How Brands Should Communicate During Uncertain Times
Earlier this year, I wrote about the greatest reputation risks brands face in 2020. At the time, the threat of COVID-19 — the 2019 novel coronavirus — wasn’t prevalent, as it is globally today. I emphasized in my post that compromised health and safety poses a threat to brands, and negligent companies will face devastating reputational consequences.
Today, every company is dealing with the effects of the COVID-19 outbreak in some way or another. And it has nothing to do with negligence.
For starters, the coronavirus has an impact on employee well-being, leading many companies to put travel restrictions in place and encourage remote work. Additionally, there is significant impact on customer relationships and financial performance. Therefore, companies need to be thinking about their brand communication with stakeholders and how they manage their reputation during these challenging times.
Start by Communicating. Period.
Now is not the time to stay silent with your employees, customers, and other stakeholders. While you may not have all the answers, rapid and regular communications can help alleviate potential concerns. If you don’t let your employees and customers know how you’re handling the current state of affairs, they will wonder if it’s a priority to you at all. Reassurances matter.
Employees will want to know how expectations are changing and about accommodations to keep them healthy and safe.
Customers also will want to know how brands are addressing the risk of COVID-19, at brick-and-mortar locations, with their employees and otherwise.
Make Responsible Decisions
My inbox is flooded with communications from companies I have relationships with providing information about their new protocols due to the coronavirus.
For example, my local health club shared information about how they’re increasing their cleaning and sanitization procedures. I received a similar communication from a transportation company, highlighting the precautions they’re taking with their vehicles and drivers.
Near-term expenses, such as additional cleaning, added resources, and paid leave for sick employees, will ensure the health and safety of customers and employees. These investments will also help to maintain and improve brand reputation and increase customer retention and loyalty.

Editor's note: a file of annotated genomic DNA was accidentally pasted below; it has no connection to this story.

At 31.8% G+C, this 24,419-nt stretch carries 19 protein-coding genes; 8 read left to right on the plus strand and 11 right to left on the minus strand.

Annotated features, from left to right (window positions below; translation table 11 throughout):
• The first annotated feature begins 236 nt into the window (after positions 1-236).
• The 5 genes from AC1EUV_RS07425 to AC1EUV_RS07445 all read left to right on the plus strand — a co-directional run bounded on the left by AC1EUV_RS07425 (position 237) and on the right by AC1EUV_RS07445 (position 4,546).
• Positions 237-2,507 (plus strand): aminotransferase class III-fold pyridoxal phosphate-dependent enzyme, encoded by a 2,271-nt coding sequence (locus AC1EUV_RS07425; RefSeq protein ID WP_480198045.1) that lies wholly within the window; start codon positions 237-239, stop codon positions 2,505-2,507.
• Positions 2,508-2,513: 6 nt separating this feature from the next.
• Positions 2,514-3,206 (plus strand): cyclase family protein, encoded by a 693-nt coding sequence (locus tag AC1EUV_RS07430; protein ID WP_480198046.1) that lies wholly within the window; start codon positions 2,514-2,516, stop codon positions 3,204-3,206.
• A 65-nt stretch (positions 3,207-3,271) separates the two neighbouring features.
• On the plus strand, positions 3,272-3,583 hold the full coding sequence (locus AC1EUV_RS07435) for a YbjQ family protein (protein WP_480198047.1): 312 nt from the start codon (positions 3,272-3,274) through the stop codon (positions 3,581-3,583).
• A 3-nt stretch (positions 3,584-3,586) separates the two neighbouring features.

Use a Variety of Brand Communication Vehicles
Brands tend to over-rely on email because it’s inexpensive, and production times are short. However, consumers’ inboxes are overwhelmed with marketing messages. To ensure you reach your audience with time-sensitive, developing information, leverage a variety of owned, paid, and earned channels.
Post updates on social media and create a destination on your website to reflect the latest information. Train your employees on the front lines so they can deliver reassurances to customers directly.
Be Earnest, Helpful, and Sensitive — Don’t Exploit the Epidemic
I’ve written about Elon Musk’s poor judgment as a brand spokesperson, but continue to be shocked by behavior like his insensitive coronavirus tweet.
The coronavirus panic is dumb
— Elon Musk (@elonmusk) March 6, 2020
For most people who contract COVID-19, it will be like a mild flu. Some populations, however, are particularly vulnerable, and brands need to be sensitive to the fear, anxiety, and threats many people currently face.
Certain brands and categories, such as hand sanitizer, are subject to strict FDA regulations in terms of how they communicate and market concerning the coronavirus, so it’s essential to understand what’s appropriate and permissible.
Now is not the time for coronavirus discounts or apocalyptic sales. Brands should focus on providing helpful information and reassuring their stakeholders. Clorox, for example, has created valuable educational content on its website.
Leverage Reliable and Credible Sources
It’s always important to present factual and accurate information — but right now it’s crucial. The speed and availability of information in times like these is unprecedented, thanks to social media and digital platforms. Unfortunately, there is a tremendous amount of misinformation circulating. Corona beer has nothing to do with coronavirus. Lysol didn’t know about the outbreak before it happened.
As a brand, take this time to commit to a communications strategy that informs, educates, and provides reassurances. It will make a difference.
Jessica Nable's blog is focused on how companies can manage and improve their corporate reputation. With over 15 years of corporate, B2B, financial services, and technology communications experience, Nable is an experienced senior strategic communications consultant who helps organizations build deeper relationships with press, clients and prospects, current and prospective employees, and lawmakers. Reach her at firstname.lastname@example.org and connect with her on LinkedIn.